sample who cohabited rated sex drive and sex life satisfaction higher than other men.

On the other hand, the presence of a sexual partner in one's home does not guarantee that

one's physical functioning will increase. HIV-infected cohabiting men in my sample, despite

experiencing improvements in sexual health, did not experience increased erectile function. In

this study, this finding persisted for cross-sectional and longitudinal analyses. Thus, while a

sexual partner may help one to maintain libido, satisfaction, and opportunities for having sex, a










partner' s presence may do nothing at all for helping an HIV-infected man's erectile function.

Many causes of erectile dysfunction are physiological in nature (Dupras and Moriset 1993;

Kutner et al. 2000; Bokhour et al. 2001; Laumann et al. 2001; Collazos et al. 2002; Colson et al.

2002; Bacon et al. 2003; Cove and Petrak 2004; Gazzaruso et al. 2004). Moreover, the causes of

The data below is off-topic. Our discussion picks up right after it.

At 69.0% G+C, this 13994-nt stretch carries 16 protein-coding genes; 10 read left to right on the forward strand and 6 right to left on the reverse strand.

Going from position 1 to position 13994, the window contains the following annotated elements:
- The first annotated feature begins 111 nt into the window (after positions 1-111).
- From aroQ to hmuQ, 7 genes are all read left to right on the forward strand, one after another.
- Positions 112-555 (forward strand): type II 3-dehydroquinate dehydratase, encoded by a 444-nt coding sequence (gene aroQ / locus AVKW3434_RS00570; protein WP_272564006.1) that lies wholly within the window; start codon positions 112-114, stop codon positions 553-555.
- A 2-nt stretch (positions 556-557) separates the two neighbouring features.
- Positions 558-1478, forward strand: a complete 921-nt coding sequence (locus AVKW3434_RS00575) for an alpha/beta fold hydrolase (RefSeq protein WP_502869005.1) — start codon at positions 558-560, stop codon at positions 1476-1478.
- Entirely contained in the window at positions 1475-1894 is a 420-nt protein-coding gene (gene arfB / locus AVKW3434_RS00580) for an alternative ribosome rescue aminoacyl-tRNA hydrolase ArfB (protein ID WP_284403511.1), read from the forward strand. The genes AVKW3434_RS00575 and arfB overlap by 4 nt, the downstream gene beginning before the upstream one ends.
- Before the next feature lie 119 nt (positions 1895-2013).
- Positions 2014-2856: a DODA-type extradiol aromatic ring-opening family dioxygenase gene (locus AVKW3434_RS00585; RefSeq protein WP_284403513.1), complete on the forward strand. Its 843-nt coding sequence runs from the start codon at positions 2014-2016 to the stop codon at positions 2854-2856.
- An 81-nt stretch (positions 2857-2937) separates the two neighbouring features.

erectile dysfunction (i.e., diabetes, high cholesterol, heart disease, HIV, and medications taken

for these conditions) are not easily mollified by the presence of a sexual partner. As a

physiological problem among men with ill health, especially HIV-infected men, erectile

dysfunction is likely to require medical attention. Other studies of chronically-ill men support

this assertion (see Fergus et al. 2002; Jenkins et al. 2004).

Men who acquired HIV by way of homosexual contact, in comparison to other men,

experienced lower levels of erectile function, sex drive, and sex life satisfaction. Yet, the

predictive power of mode of transmission is most evident in terms of satisfaction with one' s sex

life. Men who became infected through homosexual contact were not likely to experience

improvements in sex life satisfaction while other men were. Being less satisfied at the outset and

remaining that way over time says much about how sexual orientation and its inevitable sequelae